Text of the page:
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Used Sparkie II?


#1

Hi Folks,

Does anyone out there have a used Sparkie II (in good shape,
reasonably complete) they would be interested in selling?

Dave

Dave Sebaste
Sebaste Studio
Charlotte, NC (USA)
dave@sebaste.com
http://www.sebaste.com


#2
Does anyone out there have a used Sparkie II (in good
shape, reasonably complete) they would be interested in
selling? 

Hi Dave, I’m curious, what exactly does a SPARKIE do??? I’ve
heard that some use it to spot weld findings, but I have not
heard how large the pieces are that these findings are welded to
. . . after many months (at the beginning) of having difficulty
soldering findings and finding that they fall off, I am not sure
whether I would trust such a thing.


#3

A sparkie fusion welder is great for puting posts on
stone set rings without removing heat sensitive stones,
or putting findings on epoxy enameled pieces, two jobs
that our “Mr Sparkie” (the only tool in our shop with a
nickname) has done recently. We have the accessory power
pack which helps alot. Sterling findings onto sterling
are tricky, other things like titanium posts onto niobium
are impossible any other way. A really great production
tool.

Rick
Richard D. Hamilton

Fabricated 14k, 18k, and platinum Jewelry
wax carving, modelmaking, jewelry photography

http://www.rick-hamilton.com
@rick_hamilton


#4

You are correct, sir! A Sparkie is a fusion welder used to
attach findings without soldering. You have to use special
findings that have a little “nib” on them that actually melts
and fuses the two pieces together. I was somewhat skeptical at
first, but had the opportunity to use one at the community
college a couple years ago. I was probably the only person to
have ever used it!

The area where the finding it to be attached has to be pretty
flat. The only pieces that had any trouble were the pieces I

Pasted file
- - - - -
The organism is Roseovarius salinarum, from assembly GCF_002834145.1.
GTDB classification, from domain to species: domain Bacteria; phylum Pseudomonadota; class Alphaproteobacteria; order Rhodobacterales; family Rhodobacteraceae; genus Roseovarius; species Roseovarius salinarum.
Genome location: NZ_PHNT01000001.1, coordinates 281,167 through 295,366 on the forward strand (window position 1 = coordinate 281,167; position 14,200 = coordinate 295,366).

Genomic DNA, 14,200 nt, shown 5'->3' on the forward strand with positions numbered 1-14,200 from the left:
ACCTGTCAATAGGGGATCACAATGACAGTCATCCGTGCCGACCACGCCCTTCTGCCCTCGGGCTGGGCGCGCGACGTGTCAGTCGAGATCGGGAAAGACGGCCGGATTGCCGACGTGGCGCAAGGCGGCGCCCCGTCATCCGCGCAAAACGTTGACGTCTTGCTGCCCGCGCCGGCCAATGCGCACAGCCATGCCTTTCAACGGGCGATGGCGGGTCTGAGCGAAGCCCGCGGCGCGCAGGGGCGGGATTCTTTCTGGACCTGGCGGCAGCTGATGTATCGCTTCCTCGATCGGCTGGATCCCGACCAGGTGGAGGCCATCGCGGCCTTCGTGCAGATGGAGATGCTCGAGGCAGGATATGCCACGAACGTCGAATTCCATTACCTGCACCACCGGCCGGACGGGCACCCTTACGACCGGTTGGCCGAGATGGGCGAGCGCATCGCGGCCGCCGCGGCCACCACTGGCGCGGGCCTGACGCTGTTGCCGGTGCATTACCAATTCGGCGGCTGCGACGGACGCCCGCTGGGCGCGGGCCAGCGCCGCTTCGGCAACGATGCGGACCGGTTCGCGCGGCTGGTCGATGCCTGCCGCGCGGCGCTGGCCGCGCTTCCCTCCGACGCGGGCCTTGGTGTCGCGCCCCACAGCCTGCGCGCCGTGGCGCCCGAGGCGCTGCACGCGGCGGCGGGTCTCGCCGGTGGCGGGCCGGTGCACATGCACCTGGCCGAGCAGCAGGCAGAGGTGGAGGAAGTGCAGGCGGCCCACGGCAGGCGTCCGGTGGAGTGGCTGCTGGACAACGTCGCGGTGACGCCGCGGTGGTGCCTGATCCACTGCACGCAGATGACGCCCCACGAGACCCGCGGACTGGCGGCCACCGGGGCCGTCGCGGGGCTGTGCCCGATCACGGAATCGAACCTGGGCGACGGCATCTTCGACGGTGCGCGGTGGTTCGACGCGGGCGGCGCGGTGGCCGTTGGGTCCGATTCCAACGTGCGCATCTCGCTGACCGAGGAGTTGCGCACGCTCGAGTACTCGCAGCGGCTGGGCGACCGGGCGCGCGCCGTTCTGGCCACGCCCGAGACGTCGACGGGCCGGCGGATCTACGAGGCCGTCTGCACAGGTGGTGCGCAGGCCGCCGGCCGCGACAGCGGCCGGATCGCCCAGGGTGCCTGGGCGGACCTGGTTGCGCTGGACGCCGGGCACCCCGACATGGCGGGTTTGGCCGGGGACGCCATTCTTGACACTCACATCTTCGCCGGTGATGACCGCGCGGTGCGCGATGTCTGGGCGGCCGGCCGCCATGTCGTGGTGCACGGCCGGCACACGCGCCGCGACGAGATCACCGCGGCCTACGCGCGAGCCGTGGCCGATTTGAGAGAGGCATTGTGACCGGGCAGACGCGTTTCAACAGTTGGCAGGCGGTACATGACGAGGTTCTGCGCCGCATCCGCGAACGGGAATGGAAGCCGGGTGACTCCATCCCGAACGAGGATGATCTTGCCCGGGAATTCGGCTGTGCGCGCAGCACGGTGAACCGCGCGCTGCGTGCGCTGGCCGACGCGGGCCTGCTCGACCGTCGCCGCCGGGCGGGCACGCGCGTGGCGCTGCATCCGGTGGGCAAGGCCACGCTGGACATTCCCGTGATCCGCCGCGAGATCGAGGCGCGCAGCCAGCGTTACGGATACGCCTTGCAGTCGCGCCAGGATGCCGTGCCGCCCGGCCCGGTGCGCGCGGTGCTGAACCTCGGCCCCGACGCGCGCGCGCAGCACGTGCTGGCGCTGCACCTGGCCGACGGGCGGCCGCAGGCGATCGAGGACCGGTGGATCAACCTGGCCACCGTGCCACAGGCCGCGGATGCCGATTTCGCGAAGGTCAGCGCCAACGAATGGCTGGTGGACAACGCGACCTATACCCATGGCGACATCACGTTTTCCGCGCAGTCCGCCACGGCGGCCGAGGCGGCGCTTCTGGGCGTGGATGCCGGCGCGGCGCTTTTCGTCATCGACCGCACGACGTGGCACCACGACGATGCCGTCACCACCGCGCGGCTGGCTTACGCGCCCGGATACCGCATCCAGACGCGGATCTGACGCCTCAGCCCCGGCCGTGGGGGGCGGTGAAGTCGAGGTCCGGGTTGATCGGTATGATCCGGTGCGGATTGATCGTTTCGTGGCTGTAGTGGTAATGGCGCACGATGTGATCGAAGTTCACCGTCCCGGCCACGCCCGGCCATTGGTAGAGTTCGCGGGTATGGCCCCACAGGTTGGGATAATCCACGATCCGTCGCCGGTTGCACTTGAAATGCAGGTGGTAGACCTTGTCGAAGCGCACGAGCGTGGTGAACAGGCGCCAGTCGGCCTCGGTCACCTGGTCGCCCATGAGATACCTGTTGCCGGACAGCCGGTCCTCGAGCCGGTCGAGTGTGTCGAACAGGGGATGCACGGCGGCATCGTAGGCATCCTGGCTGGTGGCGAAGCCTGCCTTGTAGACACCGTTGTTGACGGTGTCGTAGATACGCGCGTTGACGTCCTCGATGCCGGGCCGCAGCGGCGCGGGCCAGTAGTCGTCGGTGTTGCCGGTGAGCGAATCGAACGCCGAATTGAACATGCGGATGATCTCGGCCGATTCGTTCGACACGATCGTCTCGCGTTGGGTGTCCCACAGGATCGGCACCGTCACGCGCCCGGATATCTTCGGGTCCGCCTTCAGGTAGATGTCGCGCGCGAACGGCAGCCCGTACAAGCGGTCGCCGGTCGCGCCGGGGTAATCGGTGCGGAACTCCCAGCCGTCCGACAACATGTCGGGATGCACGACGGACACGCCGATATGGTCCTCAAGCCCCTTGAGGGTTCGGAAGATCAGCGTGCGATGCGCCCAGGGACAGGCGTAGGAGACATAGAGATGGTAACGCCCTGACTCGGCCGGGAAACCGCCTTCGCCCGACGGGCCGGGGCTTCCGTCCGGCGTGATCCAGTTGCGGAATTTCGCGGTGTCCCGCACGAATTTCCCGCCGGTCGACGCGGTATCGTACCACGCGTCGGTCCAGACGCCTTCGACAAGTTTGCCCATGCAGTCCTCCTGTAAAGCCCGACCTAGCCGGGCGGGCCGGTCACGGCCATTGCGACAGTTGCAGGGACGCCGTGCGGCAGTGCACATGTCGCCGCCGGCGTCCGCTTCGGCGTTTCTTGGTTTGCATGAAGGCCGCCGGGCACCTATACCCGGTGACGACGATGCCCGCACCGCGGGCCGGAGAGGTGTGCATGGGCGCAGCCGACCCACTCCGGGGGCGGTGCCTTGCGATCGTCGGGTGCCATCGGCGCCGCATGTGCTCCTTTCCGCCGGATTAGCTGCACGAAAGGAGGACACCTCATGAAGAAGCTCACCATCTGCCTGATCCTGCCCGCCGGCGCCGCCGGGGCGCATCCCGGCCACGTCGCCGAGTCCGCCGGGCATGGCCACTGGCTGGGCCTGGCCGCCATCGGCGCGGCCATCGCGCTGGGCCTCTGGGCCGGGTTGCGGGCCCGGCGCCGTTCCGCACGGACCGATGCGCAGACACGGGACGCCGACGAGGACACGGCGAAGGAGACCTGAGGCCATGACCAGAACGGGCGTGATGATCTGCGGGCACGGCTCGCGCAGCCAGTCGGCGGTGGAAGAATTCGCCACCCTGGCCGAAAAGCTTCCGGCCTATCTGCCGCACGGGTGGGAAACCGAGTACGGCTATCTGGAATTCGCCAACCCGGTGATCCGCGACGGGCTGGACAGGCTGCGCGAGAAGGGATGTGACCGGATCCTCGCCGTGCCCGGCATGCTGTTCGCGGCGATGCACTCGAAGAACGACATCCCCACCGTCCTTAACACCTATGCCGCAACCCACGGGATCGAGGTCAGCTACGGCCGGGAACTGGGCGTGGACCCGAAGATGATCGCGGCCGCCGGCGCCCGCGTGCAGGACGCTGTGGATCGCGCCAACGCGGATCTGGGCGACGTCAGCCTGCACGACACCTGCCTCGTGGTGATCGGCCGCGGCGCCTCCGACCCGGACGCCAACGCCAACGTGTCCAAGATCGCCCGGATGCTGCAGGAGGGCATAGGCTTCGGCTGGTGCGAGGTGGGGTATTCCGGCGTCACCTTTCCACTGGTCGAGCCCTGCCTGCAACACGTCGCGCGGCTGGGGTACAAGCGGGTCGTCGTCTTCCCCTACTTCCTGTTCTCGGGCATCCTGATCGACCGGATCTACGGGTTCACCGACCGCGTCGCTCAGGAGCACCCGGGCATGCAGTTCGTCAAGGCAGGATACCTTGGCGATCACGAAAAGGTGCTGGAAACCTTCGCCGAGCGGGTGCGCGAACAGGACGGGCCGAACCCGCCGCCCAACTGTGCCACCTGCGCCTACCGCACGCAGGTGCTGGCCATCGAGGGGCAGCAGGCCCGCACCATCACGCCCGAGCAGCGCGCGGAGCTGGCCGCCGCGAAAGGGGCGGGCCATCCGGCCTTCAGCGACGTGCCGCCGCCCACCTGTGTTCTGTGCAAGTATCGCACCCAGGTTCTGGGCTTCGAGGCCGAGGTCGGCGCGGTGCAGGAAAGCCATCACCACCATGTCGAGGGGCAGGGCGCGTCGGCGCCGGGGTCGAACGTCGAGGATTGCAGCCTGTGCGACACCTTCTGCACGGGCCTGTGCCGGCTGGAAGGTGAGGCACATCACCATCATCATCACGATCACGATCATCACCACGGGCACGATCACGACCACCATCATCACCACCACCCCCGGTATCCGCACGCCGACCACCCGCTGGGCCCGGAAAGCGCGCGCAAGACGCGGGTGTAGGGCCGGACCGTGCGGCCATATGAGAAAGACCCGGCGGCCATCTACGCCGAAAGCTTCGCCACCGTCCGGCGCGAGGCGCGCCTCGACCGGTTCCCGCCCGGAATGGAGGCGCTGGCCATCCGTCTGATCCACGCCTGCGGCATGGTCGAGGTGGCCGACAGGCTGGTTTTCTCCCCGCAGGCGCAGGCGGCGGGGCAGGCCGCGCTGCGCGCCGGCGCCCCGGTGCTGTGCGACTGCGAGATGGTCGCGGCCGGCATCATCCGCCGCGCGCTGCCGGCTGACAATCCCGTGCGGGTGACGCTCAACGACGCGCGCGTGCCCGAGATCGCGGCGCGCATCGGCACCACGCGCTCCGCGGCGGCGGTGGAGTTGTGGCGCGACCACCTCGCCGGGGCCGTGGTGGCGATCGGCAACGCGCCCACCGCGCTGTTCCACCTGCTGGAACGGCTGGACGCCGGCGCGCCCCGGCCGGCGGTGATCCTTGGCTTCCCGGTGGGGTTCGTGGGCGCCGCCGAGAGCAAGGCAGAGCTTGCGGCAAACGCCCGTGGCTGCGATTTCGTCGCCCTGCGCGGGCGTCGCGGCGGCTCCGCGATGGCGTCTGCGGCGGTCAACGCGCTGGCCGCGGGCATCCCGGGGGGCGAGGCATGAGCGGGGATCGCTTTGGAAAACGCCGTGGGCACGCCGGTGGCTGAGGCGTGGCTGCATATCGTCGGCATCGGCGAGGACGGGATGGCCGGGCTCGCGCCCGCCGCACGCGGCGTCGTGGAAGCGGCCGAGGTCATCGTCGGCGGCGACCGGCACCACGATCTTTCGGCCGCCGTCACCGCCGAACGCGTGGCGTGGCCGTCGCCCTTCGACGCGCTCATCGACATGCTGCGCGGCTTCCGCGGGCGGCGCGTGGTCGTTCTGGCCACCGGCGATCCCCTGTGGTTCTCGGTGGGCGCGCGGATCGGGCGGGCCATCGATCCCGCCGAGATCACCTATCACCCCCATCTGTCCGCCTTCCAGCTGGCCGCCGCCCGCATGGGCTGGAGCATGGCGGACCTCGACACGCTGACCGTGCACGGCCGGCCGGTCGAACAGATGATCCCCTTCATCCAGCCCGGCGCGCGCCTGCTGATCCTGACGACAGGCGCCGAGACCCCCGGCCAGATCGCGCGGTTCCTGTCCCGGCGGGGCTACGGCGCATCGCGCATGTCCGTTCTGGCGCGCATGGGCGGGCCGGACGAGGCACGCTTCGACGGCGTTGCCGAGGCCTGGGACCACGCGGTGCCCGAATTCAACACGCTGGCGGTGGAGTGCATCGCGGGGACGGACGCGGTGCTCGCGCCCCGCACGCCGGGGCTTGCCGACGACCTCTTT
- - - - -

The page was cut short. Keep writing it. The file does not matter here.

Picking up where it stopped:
did that didn’t conform to this rule. Even some did pretty well
that weren’t flat but I was able to get a good conductive
contact on.

It can (does) leave a little bit of a burn mark in the immediate
area of the weld, but that is relatively easily cleaned…
especially compared to boric acid, flux, solder, pickle, buff,
polish, etc. For the right situation, it would be a real
time/money saver… especially in a production environment.

The Sparkie II (has more collets and features than the original)
runs over $1000, so I’m looking for a used one. I’m not
currently in a production environment, and it would take lot
longer for it to pay for itself. I am considering buying one
new if I can’t locate a used machine. Probably get it from Bill
Seeley at Reactive Metals (a plug, but I have no association…
just like to see the little guys win sometimes). :slight_smile:

Dave

Dave Sebaste
Sebaste Studio
Charlotte, NC (USA)
dave@sebaste.com
http://www.sebaste.com


#5

Rick,

Thanks for the description… Sounds like a great tool … But,
can it operate in very small places like a findin head with
10/15 , 3mm stones??? Please define its ability… and cost…

Thanks,

Jim


#6

Thanks for the description… Sounds like a great tool … But,
can it operate in very small places like a findin head with
10/15 , 3mm stones??? Please define its ability… and cost…

The Sparkie II unit is about $1000. Anything that you are fusing
a finding to has to have enough surface area for the finding- a
post requires about 3mm or so, and you need a good connection to
the ground on the machine. It is a godsend for putting posts on
earrings that are already set with a cluster of heat sensitive
stones. Titanium posts are available and cost pennies each- I’ve
done post replacements for women who couldn’t wear gold earrings
because of metal allergies. Works great.

Rick
Richard D. Hamilton

Fabricated 14k, 18k, and platinum Jewelry
wax carving, modelmaking, jewelry photography

http://www.rick-hamilton.com
@rick_hamilton